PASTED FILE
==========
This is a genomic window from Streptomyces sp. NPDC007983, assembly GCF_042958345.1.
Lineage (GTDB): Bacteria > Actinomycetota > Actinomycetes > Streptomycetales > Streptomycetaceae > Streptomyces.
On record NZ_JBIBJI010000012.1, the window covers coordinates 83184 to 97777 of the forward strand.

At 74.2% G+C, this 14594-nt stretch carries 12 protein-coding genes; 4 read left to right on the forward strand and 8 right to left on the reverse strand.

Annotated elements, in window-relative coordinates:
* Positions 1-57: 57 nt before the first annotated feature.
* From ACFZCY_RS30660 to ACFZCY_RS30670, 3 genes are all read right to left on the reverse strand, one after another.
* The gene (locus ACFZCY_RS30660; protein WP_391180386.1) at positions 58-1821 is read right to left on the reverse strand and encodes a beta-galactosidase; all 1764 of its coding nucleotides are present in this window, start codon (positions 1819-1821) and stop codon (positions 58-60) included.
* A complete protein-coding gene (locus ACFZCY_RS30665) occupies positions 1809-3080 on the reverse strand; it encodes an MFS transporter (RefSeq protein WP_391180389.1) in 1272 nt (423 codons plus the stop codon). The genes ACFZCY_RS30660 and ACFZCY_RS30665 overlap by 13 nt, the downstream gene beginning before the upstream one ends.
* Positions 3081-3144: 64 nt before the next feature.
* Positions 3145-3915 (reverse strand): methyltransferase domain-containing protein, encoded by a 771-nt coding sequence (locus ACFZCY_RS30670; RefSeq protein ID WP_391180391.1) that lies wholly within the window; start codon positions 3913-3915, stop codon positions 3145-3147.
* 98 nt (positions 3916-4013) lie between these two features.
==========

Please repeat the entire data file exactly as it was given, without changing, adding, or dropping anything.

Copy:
This is a genomic window from Streptomyces sp. NPDC007983, assembly GCF_042958345.1.
Lineage (GTDB): Bacteria > Actinomycetota > Actinomycetes > Streptomycetales > Streptomycetaceae > Streptomyces.
On record NZ_JBIBJI010000012.1, the window covers coordinates 83184 to 97777 of the forward strand.

At 74.2% G+C, this 14594-nt stretch carries 12 protein-coding genes; 4 read left to right on the forward strand and 8 right to left on the reverse strand.

Annotated elements, in window-relative coordinates:
* Positions 1-57: 57 nt before the first annotated feature.
* From ACFZCY_RS30660 to ACFZCY_RS30670, 3 genes are all read right to left on the reverse strand, one after another.
* The gene (locus ACFZCY_RS30660; protein WP_391180386.1) at positions 58-1821 is read right to left on the reverse strand and encodes a beta-galactosidase; all 1764 of its coding nucleotides are present in this window, start codon (positions 1819-1821) and stop codon (positions 58-60) included.
* A complete protein-coding gene (locus ACFZCY_RS30665) occupies positions 1809-3080 on the reverse strand; it encodes an MFS transporter (RefSeq protein WP_391180389.1) in 1272 nt (423 codons plus the stop codon). The genes ACFZCY_RS30660 and ACFZCY_RS30665 overlap by 13 nt, the downstream gene beginning before the upstream one ends.
* Positions 3081-3144: 64 nt before the next feature.
* Positions 3145-3915 (reverse strand): methyltransferase domain-containing protein, encoded by a 771-nt coding sequence (locus ACFZCY_RS30670; RefSeq protein ID WP_391180391.1) that lies wholly within the window; start codon positions 3913-3915, stop codon positions 3145-3147.
* 98 nt (positions 3916-4013) lie between these two features.